Cold Meat Salad—Smah amounts of left-over meat may be effectively used in this salad. Cook one-third of a cupful rice in boiling salted water, drain and wash wen with cold water to remove all starch, so that each kernel is separate and distinct. This will make about one cupful cooked rice, and to it add two cupfuls cold cooked meat or fowl, onehalf cupful chopped green peppers, one tablespoonful chopped onion, salt and pepper. Mix with French dressing, and serve very cold on lettuce or romaine with horseradish dressing. Radish roses make an attractive garnish.

Stuffed Tomato Salad — Peel tomatoes, and from the stem end scoop out seeds and pulp. Sprinkle the inside with salt and pepper. Mix together one cupful chopped green peppers, one-half cupful chopped celery, two tablespoonfuls onions, chopped very fine, salt and pepper. Marinate with French dressing and fill the tomato shells. Set aside to chill thoroughly, and serve on lettuce or watercress with mayonnaise or boiled dressing.

Sweetbread Salad — Sweet breads should be used as soon as possible after they are purchased. Soak them for one hour in cold water then cook in acidulated, salted boiling water slowly, for twenty minutes. Drain and put into cold water, so that they will be firm. When cold cut in cubes, and mix one cupful sweetbreads with one cupful diced celery, one-quarter of a cupful chopped green peppers, two tablespoonfuls capers and a quarter of a cupful pimentoes, cut in strips. Season with salt, pepper and a dash of cayenne. Marinate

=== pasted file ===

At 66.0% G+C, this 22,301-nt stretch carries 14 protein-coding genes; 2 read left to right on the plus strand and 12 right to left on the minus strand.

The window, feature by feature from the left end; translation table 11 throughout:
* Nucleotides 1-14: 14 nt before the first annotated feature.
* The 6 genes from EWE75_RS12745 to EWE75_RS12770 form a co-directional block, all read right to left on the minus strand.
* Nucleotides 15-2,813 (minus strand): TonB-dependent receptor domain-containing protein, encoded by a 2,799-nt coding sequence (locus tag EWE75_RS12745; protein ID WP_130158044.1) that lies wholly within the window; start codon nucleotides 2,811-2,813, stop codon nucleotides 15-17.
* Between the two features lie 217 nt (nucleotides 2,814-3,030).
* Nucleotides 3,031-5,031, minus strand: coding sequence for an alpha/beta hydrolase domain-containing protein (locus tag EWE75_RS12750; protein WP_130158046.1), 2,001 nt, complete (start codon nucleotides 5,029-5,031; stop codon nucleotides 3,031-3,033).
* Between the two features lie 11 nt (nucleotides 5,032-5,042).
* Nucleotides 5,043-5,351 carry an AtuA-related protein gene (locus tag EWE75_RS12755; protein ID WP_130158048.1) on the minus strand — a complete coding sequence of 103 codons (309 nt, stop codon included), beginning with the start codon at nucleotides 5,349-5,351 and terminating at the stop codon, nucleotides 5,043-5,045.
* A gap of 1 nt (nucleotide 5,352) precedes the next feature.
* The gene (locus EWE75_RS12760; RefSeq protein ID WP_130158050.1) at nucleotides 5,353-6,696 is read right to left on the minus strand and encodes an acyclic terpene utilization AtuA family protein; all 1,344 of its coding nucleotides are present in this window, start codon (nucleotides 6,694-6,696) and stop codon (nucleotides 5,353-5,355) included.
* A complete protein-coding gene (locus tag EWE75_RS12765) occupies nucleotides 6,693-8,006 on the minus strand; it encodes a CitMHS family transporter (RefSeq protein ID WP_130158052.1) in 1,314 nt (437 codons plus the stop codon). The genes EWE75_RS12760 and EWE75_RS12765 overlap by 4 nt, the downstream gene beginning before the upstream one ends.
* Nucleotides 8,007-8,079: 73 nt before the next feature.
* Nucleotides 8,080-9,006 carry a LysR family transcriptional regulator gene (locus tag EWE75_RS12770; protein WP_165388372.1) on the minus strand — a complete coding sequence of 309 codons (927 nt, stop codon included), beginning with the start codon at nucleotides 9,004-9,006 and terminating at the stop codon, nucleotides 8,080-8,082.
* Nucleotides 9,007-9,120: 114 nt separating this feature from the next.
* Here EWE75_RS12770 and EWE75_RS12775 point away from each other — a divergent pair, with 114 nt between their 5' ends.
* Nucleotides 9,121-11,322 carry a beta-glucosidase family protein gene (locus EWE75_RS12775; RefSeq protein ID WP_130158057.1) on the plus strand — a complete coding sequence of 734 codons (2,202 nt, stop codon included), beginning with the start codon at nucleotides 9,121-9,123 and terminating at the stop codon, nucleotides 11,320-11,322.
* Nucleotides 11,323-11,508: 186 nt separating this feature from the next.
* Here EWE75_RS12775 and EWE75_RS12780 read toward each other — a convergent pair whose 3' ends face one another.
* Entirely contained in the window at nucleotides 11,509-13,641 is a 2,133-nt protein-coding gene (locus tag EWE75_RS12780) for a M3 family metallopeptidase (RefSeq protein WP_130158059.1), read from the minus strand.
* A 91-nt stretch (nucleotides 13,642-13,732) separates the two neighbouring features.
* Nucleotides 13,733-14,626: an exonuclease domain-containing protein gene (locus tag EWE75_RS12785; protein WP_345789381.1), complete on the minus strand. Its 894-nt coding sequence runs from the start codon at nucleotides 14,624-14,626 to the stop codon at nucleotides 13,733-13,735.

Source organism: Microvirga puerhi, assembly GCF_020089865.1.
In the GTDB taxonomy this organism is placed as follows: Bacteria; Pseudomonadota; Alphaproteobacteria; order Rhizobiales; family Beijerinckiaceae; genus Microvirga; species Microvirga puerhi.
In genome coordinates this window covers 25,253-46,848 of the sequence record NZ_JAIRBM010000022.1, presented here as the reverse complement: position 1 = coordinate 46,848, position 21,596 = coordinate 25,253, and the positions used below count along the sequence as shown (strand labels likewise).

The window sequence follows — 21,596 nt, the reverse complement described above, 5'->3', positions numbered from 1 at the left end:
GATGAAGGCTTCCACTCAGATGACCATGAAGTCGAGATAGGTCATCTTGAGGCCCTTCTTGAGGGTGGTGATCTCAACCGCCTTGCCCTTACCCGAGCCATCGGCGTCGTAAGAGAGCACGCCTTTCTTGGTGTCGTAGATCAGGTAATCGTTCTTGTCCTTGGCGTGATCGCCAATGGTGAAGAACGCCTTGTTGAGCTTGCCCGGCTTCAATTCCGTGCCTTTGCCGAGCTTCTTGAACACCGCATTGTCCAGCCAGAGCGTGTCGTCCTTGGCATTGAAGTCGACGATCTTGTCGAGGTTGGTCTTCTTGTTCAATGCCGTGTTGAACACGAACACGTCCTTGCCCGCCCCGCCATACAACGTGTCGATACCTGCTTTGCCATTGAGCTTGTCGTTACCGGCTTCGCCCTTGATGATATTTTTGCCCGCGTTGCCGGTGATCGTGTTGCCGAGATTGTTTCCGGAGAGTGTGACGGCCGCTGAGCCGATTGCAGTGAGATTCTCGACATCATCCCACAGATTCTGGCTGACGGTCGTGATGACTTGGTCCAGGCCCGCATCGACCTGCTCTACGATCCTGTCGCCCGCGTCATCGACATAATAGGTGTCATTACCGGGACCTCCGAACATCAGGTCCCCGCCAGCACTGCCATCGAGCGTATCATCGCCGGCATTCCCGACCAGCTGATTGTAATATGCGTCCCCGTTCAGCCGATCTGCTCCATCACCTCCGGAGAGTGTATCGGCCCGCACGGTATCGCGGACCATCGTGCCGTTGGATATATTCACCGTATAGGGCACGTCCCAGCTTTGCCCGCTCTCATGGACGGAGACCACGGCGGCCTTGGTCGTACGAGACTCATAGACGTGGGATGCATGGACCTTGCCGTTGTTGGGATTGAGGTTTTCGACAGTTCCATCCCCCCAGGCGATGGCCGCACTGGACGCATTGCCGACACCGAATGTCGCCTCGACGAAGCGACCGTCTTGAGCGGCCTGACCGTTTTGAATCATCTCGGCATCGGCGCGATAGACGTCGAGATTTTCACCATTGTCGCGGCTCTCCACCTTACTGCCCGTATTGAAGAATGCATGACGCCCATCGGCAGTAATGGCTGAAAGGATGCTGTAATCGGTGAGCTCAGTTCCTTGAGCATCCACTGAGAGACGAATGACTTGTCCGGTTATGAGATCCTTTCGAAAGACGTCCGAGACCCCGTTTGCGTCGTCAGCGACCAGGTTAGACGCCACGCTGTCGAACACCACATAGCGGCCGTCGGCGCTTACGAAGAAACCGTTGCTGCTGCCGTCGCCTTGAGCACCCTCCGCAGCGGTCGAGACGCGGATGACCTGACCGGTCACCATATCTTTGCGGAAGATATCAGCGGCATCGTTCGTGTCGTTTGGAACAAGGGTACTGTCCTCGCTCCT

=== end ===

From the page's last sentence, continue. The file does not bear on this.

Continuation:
French Dressing, and set aside to chill. Serve very cold on lettuce, with mayonnaise dressing.-

Cherry and Pineapple Salad Stone two cupfuls red cherries, and cube an equal amount of fresh or canned pineapple. Add sugar to taste, and set aside to chill. Just before serving add one-half cupful blanched almonds. Arrange attractively on white lettuce leaves, and serve with maple syrup dressing.

Orange and Rhubarb Salad—Wash and cut rhubarb in one-half inch pieces. Cover with cold water and bring to the boiling point. Then drain, cover with cold water and allow it to stand until cold. Drain again thoroughly, and add an equal quantity of oranges, from which the membranes have been removed and the sections broken in pieces. Sprinkle generously with sugar, and when thoroughly chilled add shredded cocoanut. Serve on white lettuce leaves with French dressing or honey salad dressing, and garnish with maraschino cherries.

Watermelon Salad—Cut in cubes three and one-half cups watermelon, removing the seeds. Pare and slice two and one-half cupfuls fresh peaches. Combine the two fruits, sprinkle with sugar and pour over one-half cup lemon juice. Marinate well, and let stand several hours in a very cold place. Just before serving mix in a few raisins. Arrange attractively on lettuce leaves, using whipped cream dressing.

Boiled Dressing—Mix together one teaspoonful salt, one cupful granulated sugar, one tablespoonful flour and two teaspoonfuls mustard; add two cupfuls boiling water and cook in a double boiler until thick. Then stir in one cupful vinegar and add the warm liquid to two well beaten eggs. Return to the double boiler and cook five minutes longer. Upon removing from the heat beat in one tablespoonful butter.

French Dressing—Mix together onehalf teaspoon salt, one-quarter teaspoonful mustard, pinch of cayenne and onehalf teaspoonful sugar; and to these add one tablespoonful vinegar, one tablespoonful lemon juice and six tablespoonfuls salad oil. Shake all together vigorously. French dressing may be varied in a number of ways; tarragon vinegar may be used in place of ordinary vinegar, or one may use lemor or grapefruit juice entirely instead of vinegar; also there are a number of spices or flavourings one may add to give zest.

Piquant French Dressing—To the

above ingredients for French dressing add one-half teaspoonful onion juice or garlic, one teaspoonful chili sauce, catsup or chopped pickles, and one teaspoon Worcestershire sauce. Chill thoroughly and shake vigorously before serving.